10 Things Considered Healthy in the Past That Are Definitely Not

Like most things, medicine has changed a lot throughout history too. What was thought to be healthy decades ago turned out to be super dangerous. If we think about it, even the definition of being healthy and living longer was different than we know it today.

Nowadays, being healthy implies a plethora of activities and lifestyle changes such as diet, exercising, and proper sleep. For most of us, it is pretty shocking to find out that mercury, for instance, was actually used as a treatment for syphilis. This is just an example, so arm yourself with patience because it’s going to be a long ride, just like the ice picks used for lobotomy.

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Radioactive drinks

Did you know that in the early 1900s, most people actually thought that radioactivity is good for them? As crazy as it may sound to you, radioactive water was pretty popular back then. And not just radioactive water but radium pendants, anti-aging radioactive cosmetics, uranium blankets used for arthritis treatments, and many more.

This trend emerged when radioactive traces were discovered in hot springs, so people assumed that they must be good too, since hot springs were thought to have healing properties. And that’s how radioactive water was marketed.

The supposedly healthy drink, Radithor, was even promoted by a famous athlete and industrialist, Ebenezer McBurney Byers, who claimed to drink even three bottles a day. Unsurprisingly, his early death was caused by radiation-induced cancers.

Shark cartilage

There’s a lot of controversy regarding the use of shark cartilage as a treatment for cancer. Sharks have been studied for more than three decades for medical purposes. And, at some point, it was actually believed that shark cartilage could be a possible treatment for one of the deadliest health conditions, namely cancer.

A famous surgeon in the 1950s, John Prudden, started investigating the use of shark cartilage as a potential medical treatment. He claimed that he was able to shrink tumors in size and even treat cancers only by using animal cartilage.

Although these findings were never repeated or reinvestigated by someone else, after the launch of a book, “Sharks Don’t Get Cancer,” shark cartilage became instantly popular in alternative medicine. Still, no scientific evidence supports these claims.

Plus, even the idea of “sharks don’t get cancer” was smashed into pieces since there have been more than 42 cases of sharks with tumors.

Hero*n cough suppressant

When her*in was discovered, it was literally prescribed as cough medicine. The syrup was created by Bayer Laboratories back in 1898. It was even marketed towards children. It wasn’t until 1924 that the FDA realized that people shouldn’t ingest a powerful opiate to treat a minor cough.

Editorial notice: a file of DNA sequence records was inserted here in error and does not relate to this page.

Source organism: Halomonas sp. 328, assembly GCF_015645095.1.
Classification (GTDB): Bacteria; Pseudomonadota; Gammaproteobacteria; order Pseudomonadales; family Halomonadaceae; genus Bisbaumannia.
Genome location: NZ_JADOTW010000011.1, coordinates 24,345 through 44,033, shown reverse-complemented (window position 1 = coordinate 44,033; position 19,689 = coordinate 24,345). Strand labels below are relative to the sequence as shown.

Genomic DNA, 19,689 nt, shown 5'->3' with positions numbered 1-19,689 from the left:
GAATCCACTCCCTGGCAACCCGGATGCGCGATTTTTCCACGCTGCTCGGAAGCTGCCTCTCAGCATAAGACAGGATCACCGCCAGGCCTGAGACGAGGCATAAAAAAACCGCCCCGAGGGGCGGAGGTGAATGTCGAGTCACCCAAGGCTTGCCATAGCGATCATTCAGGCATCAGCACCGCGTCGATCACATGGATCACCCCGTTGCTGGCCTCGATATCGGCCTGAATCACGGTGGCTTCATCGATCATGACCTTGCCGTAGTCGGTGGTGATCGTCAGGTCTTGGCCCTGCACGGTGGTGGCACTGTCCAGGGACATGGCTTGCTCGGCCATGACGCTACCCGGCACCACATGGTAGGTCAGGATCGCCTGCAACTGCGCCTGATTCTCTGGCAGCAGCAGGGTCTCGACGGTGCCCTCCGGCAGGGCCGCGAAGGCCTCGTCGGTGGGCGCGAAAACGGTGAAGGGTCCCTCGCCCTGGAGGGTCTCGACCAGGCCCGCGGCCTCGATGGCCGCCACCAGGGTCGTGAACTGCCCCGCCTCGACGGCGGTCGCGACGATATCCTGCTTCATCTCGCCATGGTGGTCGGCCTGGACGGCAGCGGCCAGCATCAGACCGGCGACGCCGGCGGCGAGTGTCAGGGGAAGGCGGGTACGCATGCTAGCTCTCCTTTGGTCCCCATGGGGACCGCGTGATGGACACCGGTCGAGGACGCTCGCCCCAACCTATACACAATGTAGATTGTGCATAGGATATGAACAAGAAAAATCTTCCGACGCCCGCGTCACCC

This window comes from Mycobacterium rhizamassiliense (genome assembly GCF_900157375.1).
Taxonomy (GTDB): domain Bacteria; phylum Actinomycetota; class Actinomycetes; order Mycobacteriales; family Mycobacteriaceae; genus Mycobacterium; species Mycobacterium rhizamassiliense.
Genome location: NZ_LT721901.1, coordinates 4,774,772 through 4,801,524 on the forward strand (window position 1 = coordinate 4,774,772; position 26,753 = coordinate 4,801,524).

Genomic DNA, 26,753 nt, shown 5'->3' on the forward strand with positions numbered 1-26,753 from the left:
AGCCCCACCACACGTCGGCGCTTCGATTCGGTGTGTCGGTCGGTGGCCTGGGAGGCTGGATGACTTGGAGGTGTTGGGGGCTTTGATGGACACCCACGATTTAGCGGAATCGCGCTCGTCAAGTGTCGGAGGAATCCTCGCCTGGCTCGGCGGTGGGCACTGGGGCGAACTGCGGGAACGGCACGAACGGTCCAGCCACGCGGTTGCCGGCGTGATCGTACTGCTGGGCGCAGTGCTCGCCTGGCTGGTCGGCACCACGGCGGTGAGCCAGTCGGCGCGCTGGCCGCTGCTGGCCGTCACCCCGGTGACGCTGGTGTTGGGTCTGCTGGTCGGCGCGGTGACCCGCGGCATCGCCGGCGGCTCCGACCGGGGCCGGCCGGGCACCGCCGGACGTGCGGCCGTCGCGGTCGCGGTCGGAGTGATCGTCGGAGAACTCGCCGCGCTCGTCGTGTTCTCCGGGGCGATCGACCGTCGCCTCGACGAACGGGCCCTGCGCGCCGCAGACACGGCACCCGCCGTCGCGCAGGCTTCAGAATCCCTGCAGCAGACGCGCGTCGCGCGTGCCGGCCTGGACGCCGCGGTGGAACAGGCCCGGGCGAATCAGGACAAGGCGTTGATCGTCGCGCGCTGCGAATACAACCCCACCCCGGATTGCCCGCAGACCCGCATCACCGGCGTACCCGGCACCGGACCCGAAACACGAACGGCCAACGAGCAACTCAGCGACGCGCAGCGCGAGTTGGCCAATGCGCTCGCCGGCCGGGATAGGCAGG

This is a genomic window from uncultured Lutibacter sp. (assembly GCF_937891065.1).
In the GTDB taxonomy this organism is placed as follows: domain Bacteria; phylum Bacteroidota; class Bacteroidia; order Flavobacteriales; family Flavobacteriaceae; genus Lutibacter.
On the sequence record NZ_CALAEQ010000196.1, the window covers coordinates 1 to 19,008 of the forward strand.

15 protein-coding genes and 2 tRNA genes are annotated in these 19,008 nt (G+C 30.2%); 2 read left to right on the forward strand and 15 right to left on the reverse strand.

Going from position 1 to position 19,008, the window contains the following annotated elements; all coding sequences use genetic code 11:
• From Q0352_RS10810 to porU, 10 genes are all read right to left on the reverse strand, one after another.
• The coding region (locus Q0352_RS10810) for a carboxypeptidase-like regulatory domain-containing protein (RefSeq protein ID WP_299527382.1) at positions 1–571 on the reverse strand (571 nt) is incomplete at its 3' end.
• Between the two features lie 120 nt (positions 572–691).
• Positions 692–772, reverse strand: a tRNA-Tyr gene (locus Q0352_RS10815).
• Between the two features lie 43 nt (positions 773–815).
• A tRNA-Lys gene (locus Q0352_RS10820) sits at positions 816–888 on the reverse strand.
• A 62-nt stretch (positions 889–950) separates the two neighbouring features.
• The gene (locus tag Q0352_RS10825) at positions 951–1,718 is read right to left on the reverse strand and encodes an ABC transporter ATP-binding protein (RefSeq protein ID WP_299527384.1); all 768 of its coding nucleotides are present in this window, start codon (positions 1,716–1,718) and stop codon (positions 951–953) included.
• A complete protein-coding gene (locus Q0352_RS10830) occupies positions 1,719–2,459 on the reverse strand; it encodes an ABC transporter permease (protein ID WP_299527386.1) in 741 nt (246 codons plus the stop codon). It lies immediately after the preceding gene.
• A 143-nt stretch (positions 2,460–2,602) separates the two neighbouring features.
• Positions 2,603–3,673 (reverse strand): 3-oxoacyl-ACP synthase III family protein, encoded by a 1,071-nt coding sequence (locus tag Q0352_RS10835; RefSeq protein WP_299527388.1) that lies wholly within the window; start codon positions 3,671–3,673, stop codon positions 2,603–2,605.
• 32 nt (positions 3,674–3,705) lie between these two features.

Soon after showing signs of addiction (around 1899), the government decided that people should get it only with a prescription. The problem was they actually waited until 1914 to do so. Basically, it was a 15-year gap in which everyone could easily get their hands on a bottle of her*in syrup.

Now we know that her*in is one of the most addictive and harmful drugs in the world, but who knows how many people became addicted to heroin due to this cough suppressant.

Bloodletting

Have you ever heard of bloodletting? Well, it was basically a medical procedure used to help alleviate those who struggled with pneumonia, rheumatism, fevers, headaches, back pain, and even melancholia. As the name suggests, bloodletting is literally the withdrawal of blood from a patient in order to cure or prevent certain illnesses and diseases.

Originating from ancient Egyptians, bloodletting has stood the test of time, still being used in today’s medicine, but, of course, with the use of modern techniques and instruments.

Fun fact: Even barbers used to make this procedure back then, and if you ever asked yourself why is the barber pole red, white, and blue, it’s actually because red represents the color of the blood, white, the bandages, and blue the color of the veins.

Mercury

Mercury, the naturally occurring chemical, was actually a remedy of choice for syphilis back in the 1500s. The person who “introduced” it as a treatment of syphilis was a Scottish surgeon named John Hunter. He claimed that he managed to cure himself of this sexually transmitted disease only by using mercury.

Little did he know, as it turned out, that syphilis strikes in three phases and that each phase has remission periods which can last up to three years. Doctors think that these remission periods were most likely responsible for Hunter’s claims.

However, mercury continued to be used in various illnesses until the early 20th century.

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Tobacco